Those who follow my blog know that I use to complain about the quality of the Farsight ball. In fact a simple glance at the comparison of the Littlewing and Farsight balls I presented in my "What is wrong with Farsight?" entry suffices to convince one that something is amiss with the choices of Farsight. However here I am not going to criticise Farsight but rather heap praise upon Littlewing.
The screenshot of the blog entry mentioned above was taken from Tristan. However Littlewing has produced another gem of a pinball based on their classic Crystal Caliburn. I decided thus to have a look at that game and I was amazed to find no less than four balls (but, of course, only one was used in the game). First we have the ball on the home screen
It looks gorgeous with the textured surface. (Some pinball simulations do use such a surface in order to convince the player that the ball does indeed roll. Who cares? I expect the pinball physics to be as accurate as possible but I do not like to be reminded of the details all the time).
The second is the options' ball
Here we remark something typical in Littlewing. There are reflections on the ball but they do not overdo it in realism. In fact if you look closely at the Tristan ball you'll remark that the reflection part is there just to give the illusion of motion and does not reflect the immediate surroundings. I call this way of cheating "pure genius". Fujita-san is one of the rare persons who understood that for a successful pinball simulation one must, from time to time, cheat a little bit with the laws of physics.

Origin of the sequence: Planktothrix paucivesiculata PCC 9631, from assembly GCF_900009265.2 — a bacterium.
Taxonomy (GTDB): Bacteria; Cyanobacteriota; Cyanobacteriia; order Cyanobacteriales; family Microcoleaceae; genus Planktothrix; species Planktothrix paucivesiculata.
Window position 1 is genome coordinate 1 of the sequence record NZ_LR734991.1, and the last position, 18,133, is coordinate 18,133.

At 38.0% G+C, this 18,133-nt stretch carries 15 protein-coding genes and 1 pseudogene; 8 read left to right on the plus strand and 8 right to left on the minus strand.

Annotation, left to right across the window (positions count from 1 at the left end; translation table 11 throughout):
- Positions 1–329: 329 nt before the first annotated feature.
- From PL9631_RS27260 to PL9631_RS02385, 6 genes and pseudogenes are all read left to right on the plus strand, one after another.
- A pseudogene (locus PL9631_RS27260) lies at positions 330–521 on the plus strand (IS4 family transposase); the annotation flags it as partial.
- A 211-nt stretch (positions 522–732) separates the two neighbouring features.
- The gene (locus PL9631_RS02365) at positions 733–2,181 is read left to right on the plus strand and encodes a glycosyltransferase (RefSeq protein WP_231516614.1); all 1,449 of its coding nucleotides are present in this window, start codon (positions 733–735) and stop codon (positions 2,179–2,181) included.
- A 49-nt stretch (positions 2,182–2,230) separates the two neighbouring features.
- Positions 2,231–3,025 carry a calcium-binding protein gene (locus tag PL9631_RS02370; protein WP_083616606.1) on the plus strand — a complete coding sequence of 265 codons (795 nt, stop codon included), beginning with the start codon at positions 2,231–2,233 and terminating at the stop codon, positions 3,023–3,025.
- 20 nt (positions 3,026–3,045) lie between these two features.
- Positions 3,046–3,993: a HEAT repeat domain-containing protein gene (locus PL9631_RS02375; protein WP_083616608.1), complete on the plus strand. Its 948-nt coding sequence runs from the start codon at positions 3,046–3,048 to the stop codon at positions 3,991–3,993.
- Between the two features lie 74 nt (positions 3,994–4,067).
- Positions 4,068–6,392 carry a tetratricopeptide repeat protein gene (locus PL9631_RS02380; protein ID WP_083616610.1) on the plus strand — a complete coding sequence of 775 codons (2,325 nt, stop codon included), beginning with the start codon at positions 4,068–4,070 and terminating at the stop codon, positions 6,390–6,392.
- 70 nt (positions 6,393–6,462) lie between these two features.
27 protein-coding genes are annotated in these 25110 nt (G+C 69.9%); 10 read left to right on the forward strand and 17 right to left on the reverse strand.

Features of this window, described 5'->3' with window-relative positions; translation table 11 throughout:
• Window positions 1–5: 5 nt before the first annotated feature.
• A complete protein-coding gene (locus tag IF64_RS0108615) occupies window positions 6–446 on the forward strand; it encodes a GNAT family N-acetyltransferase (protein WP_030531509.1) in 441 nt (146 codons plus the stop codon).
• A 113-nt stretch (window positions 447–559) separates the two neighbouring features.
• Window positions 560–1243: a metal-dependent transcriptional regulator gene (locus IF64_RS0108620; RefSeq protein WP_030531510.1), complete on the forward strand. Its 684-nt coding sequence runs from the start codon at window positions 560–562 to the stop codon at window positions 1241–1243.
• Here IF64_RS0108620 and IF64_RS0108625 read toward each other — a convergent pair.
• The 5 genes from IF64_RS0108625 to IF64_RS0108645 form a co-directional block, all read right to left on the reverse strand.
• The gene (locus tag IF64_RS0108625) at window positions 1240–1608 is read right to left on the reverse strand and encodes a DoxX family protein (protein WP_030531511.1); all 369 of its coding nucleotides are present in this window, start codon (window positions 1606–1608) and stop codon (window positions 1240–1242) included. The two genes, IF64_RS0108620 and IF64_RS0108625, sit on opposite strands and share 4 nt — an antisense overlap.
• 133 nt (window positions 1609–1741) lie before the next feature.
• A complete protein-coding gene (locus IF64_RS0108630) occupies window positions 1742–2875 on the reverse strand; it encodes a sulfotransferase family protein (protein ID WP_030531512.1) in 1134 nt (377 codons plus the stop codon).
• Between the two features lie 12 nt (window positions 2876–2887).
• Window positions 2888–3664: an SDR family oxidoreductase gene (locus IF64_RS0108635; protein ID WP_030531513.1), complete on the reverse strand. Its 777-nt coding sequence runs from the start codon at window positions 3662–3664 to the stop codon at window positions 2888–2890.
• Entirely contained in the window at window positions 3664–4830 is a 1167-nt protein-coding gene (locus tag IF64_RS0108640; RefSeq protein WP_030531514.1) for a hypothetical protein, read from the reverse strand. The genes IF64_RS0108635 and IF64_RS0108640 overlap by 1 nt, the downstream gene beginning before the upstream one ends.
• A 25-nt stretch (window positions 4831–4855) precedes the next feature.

The third ball is the one in the scores' page
This is a monstrosity with Farsight-like reflections that would have made it unplayable, but of course it is there only for decorative purposes.
Finally we have the in-game ball
Notice the almost total absence of reflections. There is only a meniscus-like zone at the lower part which changes colour very slightly depending on the position on the table. That and the bright patch make the ball perfectly visible even on a table like Crystal Caliburn which is rather dark and heavily ornamented.
I would have really liked to have Fujita-san comment on his specific techniques, in particular on the subtle cheating. Well, who knows, perhaps I will manage some day to obtain an interview.